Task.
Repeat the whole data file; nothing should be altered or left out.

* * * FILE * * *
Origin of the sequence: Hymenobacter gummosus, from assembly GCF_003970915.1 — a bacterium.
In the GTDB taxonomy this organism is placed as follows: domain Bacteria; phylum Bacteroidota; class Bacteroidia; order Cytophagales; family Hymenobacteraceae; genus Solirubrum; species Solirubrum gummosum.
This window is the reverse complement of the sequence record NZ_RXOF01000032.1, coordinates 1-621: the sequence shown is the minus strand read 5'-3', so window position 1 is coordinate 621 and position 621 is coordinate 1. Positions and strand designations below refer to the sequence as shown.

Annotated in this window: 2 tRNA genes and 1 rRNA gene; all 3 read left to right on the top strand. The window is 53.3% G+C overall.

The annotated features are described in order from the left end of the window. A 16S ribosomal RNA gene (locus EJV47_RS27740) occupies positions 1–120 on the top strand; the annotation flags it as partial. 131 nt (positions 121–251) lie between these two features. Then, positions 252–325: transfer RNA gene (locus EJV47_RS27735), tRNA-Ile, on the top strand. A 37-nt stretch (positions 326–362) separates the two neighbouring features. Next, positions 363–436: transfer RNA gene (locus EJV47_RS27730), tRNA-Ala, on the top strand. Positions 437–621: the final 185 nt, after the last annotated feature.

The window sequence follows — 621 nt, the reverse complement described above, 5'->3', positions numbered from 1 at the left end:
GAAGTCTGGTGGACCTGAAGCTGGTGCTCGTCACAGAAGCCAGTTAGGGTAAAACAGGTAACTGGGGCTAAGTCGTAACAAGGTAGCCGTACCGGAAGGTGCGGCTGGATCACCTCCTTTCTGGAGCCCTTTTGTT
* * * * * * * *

Origin of the sequence: Hymenobacter gummosus, from assembly GCF_003970915.1 — a bacterium.
In the GTDB taxonomy this organism is placed as follows: domain Bacteria; phylum Bacteroidota; class Bacteroidia; order Cytophagales; family Hymenobacteraceae; genus Solirubrum; species Solirubrum gummosum.
This window is the reverse complement of the sequence record NZ_RXOF01000032.1, coordinates 1-621: the sequence shown is the minus strand read 5'-3', so window position 1 is coordinate 621 and position 621 is coordinate 1. Positions and strand designations below refer to the sequence as shown.

Annotated in this window: 2 tRNA genes and 1 rRNA gene; all 3 read left to right on the top strand. The window is 53.3% G+C overall.

The annotated features are described in order from the left end of the window. A 16S ribosomal RNA gene (locus EJV47_RS27740) occupies positions 1–120 on the top strand; the annotation flags it as partial. 131 nt (positions 121–251) lie between these two features. Then, positions 252–325: transfer RNA gene (locus EJV47_RS27735), tRNA-Ile, on the top strand. A 37-nt stretch (positions 326–362) separates the two neighbouring features. Next, positions 363–436: transfer RNA gene (locus EJV47_RS27730), tRNA-Ala, on the top strand. Positions 437–621: the final 185 nt, after the last annotated feature.

The window sequence follows — 621 nt, the reverse complement described above, 5'->3', positions numbered from 1 at the left end:
GAAGTCTGGTGGACCTGAAGCTGGTGCTCGTCACAGAAGCCAGTTAGGGTAAAACAGGTAACTGGGGCTAAGTCGTAACAAGGTAGCCGTACCGGAAGGTGCGGCTGGATCACCTCCTTTCTGGAGCCCTTTTGTT